The United Church of Christ is also very ecumenical, bringing together four traditions that were very different from each other. They sought unity in Christ, and they didn’t give up until they found it. I’m seeing that more and more. I experienced it at Fuller. I’ve experienced it in meeting with other ministers around Toledo. There seems to be this same search for unity in Christ rather than squabbling over differences. Indeed, things are starting to change. Something new is being born.

Our Chidester Lecture series is turning a lot of heads. There are many friends who might not ever think to set foot in our church. Yet they love that we bring in Walter Brueggemann and Diana Butler Bass and others. And that engagement is knitting us together, and something new is being born. We are able to invite prophets in and to learn from them and in turn, I think we’re starting to learn how to be prophets. And others are seeing that we take in everybody, and that’s what we stand for and that’s prophetic.

Nadia Bolz Weber is a 6 foot tall tattooed woman who looks more like a rock star than the Lutheran Pastor that she is. She planted a church called “House for All Sinners and Saints” in the bad section of downtown Denver. Her church is filled with all kinds of people: the poor and homeless, those recovering from addiction and those still addicted, the tattooed, the LGBTQ. It’s a young crowd which doesn’t have a whole lot in common with us here at Sylvania. And Nadia is a prophet, she preaches challenging sermons. Yet something happened in the last few years. Due to the presence and work of the church in the area, the neighborhood changed, became safer and more stable. And then the middle-class and upper class started moving into the neighborhood and attending Nadia’s church.

This prompted a crisis in Nadia. How do I pastor to these normal people? They don’t have tattoos, they aren’t struggling with addiction, they’re going to come in here and try to make this beautiful and weird thing we have going into something normal and bland and just like every other church. And Nadia said this to those she considered her “regular crowd of weirdos”.

“Just what will we do with these normals?” Nadia asked.

Asher spoke up. “As the young transgender kid who was welcomed into this community, I just want to go on the record and say that I’m really glad there are people at the church now who look like my mom and dad. Because I have a relationship with them that I just can’t have with my own mom and dad.” (186)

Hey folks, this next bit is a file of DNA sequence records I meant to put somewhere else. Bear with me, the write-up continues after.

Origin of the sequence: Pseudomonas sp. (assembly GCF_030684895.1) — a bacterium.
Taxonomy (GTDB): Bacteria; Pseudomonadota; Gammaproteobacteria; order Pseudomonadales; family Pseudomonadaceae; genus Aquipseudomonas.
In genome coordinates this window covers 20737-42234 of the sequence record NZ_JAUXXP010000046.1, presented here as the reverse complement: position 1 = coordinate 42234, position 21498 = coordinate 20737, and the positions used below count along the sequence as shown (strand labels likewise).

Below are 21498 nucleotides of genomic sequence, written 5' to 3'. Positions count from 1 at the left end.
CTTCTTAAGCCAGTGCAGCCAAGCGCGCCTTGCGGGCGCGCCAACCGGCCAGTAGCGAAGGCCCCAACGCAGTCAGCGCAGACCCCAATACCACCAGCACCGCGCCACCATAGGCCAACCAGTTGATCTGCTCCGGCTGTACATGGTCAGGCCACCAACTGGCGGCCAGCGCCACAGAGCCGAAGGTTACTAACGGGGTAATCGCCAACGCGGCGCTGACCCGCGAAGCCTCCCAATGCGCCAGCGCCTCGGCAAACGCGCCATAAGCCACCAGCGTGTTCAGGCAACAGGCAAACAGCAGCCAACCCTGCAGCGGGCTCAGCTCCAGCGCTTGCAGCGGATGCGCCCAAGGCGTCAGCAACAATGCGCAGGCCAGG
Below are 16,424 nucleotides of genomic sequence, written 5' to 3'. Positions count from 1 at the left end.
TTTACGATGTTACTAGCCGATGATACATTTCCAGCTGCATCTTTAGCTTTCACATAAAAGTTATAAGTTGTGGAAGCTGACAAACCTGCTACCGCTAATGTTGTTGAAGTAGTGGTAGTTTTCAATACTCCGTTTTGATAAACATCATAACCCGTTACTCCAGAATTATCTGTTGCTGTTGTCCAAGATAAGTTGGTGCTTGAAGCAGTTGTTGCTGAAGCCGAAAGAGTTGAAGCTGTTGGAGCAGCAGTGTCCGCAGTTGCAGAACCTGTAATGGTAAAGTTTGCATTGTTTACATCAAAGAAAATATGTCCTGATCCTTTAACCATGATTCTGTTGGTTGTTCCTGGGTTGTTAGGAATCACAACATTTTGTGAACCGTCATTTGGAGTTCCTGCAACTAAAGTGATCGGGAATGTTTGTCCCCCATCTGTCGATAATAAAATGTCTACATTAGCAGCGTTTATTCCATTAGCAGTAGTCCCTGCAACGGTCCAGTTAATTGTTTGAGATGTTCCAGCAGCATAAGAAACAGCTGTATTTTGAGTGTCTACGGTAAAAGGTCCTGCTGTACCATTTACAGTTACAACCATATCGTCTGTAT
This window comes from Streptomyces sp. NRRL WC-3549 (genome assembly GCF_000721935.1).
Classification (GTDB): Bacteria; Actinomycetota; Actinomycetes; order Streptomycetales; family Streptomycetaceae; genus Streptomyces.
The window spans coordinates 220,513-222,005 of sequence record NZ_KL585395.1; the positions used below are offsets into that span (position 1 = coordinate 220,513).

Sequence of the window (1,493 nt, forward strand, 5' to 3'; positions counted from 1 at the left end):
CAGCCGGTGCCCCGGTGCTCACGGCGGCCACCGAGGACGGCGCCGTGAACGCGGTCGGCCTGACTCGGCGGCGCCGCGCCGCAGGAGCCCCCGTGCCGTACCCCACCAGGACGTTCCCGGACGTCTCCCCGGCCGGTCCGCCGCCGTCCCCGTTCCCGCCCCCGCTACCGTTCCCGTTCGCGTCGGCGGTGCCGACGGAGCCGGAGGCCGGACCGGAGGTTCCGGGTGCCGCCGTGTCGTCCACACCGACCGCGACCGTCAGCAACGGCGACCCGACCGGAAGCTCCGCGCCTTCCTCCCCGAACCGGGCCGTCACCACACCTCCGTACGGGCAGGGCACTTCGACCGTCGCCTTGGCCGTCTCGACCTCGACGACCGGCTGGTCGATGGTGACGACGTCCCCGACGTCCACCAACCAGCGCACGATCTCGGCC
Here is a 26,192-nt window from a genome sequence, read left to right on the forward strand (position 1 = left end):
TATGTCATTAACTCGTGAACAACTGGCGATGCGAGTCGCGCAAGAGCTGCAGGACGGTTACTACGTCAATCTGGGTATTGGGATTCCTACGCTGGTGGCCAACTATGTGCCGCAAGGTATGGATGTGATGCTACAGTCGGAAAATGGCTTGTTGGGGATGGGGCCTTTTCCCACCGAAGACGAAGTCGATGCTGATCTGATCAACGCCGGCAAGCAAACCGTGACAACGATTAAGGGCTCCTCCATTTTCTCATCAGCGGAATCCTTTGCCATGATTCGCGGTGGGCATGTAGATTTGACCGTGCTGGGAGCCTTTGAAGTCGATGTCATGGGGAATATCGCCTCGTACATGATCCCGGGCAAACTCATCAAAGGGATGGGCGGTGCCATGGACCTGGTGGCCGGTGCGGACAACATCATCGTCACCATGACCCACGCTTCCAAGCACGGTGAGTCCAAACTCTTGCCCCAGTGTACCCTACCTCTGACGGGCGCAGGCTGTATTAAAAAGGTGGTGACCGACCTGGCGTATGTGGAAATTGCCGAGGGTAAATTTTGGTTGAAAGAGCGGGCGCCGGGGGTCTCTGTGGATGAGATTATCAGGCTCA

Would that all the Lord’s people were prophets, and that the Lord would put his spirit on them. God is doing something new here and all across our land. Things are changing. What was apart is now coming together. The sons and daughters are speaking about the church anew. We heard on Confirmation Sunday that our young men and women are seeing visions. And those of us who have been here a while are starting to dream dreams.

We are engaged in Jesus’ work: to love as God loves, to gather and unite, to forgive and raise up. We can think of all types of excuses not to: we lack the right words or training or free time or money. Yet then we get inspired. When Spirit descends, we act just like Jesus despite ourselves. The Spirit which was in Jesus now fills our bodies and we become the body of Christ. I wish we all realize that we’re prophets. Yes church, you are all prophets. You are called to preach great hope to all people. The church as we know it is dying, yet we are a Resurrection people! We are a Pentecost people! We shall become something new, something different, we shall be wider in our love. We shall not be jealous when Eldad and Medad start speaking, instead we shall listen. We shall search for unity because of our newly opened hearts.

Again and again God promises to set us on fire with a promise that cannot be extinguished. God’s reigniting work will fill every single corner of the earth with love and blessing. And the fearful disciples hiding in the wilderness or huddled in a room are converted to the work that God has always been doing all along.

A Pentecost children’s sermon once asked how many candles should be on the church’s birthday cake. Eventually, one kid guessed the year but she added that “you can’t blow out that many candles.” (Schmeling)

Works Cited

Bolz-Weber, Nadia. Pastrix: the cranky, beautiful faith of a sinner and saint. Jericho Books, 2013.

Lindon, Luke. The Bible and Its Role on The Path. AssociatedLuke Blog:

Ravenhill, Leonard. Meme from Facebook.

Schmeling, Bradley. Reflections on the lectionary Sunday, June 8. Christian Century, May 28,2014 page 21.